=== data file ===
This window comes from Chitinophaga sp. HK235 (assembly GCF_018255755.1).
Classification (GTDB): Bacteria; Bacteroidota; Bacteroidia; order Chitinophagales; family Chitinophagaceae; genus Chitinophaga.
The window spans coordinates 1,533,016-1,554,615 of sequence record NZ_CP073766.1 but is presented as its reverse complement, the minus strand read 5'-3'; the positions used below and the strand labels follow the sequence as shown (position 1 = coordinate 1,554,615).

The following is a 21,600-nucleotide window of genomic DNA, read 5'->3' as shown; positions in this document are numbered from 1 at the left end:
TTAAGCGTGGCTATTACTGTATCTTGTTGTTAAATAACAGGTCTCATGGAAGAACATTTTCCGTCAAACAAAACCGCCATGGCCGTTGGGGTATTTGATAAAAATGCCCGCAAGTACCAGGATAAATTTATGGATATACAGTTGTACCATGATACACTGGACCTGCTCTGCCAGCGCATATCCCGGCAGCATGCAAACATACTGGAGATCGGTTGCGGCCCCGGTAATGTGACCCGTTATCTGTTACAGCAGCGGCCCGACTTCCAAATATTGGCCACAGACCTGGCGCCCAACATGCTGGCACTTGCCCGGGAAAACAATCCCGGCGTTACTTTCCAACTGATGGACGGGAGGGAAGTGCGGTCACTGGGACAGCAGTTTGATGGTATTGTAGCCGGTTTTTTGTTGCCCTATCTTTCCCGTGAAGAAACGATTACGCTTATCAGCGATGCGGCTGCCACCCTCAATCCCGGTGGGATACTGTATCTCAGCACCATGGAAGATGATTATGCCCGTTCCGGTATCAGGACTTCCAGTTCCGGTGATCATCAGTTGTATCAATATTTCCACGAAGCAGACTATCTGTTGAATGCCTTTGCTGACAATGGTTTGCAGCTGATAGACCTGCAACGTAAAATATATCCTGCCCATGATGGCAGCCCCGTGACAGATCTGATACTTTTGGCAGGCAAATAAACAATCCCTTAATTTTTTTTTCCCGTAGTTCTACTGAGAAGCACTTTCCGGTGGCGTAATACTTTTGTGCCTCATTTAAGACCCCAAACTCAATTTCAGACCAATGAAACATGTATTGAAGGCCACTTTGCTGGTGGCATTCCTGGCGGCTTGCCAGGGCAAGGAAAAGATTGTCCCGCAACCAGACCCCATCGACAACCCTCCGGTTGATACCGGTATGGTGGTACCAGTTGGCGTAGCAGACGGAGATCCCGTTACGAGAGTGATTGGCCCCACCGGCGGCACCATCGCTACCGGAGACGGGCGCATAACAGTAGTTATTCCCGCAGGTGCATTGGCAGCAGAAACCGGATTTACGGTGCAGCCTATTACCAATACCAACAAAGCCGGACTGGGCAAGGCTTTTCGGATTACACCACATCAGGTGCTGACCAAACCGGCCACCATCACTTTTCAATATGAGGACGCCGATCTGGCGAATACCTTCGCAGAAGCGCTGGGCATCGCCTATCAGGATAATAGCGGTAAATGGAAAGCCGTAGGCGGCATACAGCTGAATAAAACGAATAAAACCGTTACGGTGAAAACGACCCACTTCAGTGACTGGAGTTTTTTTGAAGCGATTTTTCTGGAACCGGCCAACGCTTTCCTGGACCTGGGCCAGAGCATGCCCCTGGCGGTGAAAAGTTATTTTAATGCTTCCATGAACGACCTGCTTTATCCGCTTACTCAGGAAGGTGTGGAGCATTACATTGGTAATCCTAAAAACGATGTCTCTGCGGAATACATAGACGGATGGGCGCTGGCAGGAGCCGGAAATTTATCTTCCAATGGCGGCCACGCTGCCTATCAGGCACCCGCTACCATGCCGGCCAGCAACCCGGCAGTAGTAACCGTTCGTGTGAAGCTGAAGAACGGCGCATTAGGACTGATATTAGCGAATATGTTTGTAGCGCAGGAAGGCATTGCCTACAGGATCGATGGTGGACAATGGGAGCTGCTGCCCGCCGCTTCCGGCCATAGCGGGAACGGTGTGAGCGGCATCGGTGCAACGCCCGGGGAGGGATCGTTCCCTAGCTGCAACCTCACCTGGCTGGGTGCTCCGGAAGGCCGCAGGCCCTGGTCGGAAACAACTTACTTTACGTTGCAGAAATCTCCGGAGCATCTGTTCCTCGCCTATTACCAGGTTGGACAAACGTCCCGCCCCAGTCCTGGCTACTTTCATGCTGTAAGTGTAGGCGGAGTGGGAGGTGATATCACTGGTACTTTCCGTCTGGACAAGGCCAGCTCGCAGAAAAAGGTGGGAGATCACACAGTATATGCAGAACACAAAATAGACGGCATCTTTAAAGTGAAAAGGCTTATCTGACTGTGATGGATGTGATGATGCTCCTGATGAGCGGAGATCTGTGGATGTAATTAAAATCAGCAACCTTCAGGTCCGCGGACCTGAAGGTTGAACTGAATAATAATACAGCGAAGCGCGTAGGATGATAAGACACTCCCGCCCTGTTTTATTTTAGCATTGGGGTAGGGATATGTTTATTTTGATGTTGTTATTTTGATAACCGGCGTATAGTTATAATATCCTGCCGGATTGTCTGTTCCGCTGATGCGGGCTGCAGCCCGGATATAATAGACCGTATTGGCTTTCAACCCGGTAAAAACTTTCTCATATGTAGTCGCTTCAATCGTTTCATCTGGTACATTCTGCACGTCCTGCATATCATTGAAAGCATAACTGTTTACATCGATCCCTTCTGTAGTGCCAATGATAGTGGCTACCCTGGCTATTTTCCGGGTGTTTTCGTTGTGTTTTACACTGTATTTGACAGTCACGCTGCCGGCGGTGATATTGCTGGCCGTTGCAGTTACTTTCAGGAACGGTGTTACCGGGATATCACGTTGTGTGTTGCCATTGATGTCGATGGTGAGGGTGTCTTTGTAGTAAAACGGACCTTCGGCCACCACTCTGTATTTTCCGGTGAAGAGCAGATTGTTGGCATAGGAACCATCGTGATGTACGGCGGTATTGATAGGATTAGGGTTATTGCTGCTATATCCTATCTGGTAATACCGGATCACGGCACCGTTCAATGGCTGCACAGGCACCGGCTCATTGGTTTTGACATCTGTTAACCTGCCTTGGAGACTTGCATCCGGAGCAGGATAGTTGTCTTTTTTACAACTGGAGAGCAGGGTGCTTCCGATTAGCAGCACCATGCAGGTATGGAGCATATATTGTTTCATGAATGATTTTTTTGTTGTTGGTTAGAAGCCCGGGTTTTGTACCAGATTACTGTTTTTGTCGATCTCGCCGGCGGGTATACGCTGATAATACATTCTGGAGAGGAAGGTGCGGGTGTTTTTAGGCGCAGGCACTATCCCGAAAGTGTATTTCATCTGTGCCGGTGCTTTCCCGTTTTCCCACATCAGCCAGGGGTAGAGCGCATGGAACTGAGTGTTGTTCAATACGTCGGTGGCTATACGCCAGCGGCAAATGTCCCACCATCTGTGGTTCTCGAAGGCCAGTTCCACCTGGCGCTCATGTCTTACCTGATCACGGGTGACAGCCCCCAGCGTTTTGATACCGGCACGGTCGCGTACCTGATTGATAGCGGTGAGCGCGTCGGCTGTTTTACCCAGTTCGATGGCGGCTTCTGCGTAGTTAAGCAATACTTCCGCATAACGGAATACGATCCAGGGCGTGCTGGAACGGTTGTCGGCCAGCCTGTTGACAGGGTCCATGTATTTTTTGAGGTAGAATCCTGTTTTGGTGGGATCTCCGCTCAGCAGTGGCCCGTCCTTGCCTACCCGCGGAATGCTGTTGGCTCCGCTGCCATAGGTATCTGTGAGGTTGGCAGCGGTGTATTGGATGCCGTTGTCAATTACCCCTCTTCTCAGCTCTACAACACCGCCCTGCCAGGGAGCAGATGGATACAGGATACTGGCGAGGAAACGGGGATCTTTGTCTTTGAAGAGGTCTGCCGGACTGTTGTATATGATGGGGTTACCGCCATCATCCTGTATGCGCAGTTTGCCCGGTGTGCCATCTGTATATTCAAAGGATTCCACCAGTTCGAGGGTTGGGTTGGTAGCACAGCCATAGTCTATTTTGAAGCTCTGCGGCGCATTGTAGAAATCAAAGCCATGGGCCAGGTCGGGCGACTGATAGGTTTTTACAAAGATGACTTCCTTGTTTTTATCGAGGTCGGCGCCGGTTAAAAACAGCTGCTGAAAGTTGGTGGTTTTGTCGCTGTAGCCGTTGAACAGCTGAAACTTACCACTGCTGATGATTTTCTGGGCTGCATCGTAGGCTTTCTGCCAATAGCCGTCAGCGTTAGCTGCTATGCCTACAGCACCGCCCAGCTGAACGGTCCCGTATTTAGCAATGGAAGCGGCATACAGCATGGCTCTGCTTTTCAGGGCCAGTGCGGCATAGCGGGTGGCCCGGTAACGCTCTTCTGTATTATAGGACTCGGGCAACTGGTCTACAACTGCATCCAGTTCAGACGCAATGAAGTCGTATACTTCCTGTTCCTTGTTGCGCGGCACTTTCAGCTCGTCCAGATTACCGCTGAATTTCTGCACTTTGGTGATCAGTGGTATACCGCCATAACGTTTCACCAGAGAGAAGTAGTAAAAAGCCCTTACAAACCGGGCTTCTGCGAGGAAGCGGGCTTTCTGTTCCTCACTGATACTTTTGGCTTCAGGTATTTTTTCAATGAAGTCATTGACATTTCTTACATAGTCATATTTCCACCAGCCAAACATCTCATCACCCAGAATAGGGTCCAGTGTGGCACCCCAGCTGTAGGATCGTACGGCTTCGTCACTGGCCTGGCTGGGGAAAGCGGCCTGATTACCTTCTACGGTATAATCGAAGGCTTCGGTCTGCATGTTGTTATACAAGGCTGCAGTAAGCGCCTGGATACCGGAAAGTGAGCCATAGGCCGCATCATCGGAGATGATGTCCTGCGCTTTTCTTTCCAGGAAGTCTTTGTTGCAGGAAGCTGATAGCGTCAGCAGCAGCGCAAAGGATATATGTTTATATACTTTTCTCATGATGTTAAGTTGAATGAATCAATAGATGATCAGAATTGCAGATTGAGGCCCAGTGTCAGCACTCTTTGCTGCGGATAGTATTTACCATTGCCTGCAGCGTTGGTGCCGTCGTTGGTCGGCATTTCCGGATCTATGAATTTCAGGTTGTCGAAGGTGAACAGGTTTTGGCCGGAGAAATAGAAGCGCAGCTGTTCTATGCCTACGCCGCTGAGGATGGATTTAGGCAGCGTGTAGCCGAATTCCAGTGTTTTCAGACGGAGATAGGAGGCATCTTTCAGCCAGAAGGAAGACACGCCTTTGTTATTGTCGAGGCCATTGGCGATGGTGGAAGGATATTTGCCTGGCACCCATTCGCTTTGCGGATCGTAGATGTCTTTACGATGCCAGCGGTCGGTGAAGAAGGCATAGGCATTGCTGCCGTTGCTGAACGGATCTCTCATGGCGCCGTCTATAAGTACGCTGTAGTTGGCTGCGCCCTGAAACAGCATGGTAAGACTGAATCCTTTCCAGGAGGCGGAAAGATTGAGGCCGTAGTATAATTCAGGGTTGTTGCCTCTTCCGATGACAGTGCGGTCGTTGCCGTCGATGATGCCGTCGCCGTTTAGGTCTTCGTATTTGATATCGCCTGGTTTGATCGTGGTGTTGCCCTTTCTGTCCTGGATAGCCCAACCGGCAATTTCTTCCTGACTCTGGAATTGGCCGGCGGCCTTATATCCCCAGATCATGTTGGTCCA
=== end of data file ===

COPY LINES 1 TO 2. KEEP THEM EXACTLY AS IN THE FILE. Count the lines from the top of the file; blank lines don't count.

This window comes from Chitinophaga sp. HK235 (assembly GCF_018255755.1).
Classification (GTDB): Bacteria; Bacteroidota; Bacteroidia; order Chitinophagales; family Chitinophagaceae; genus Chitinophaga.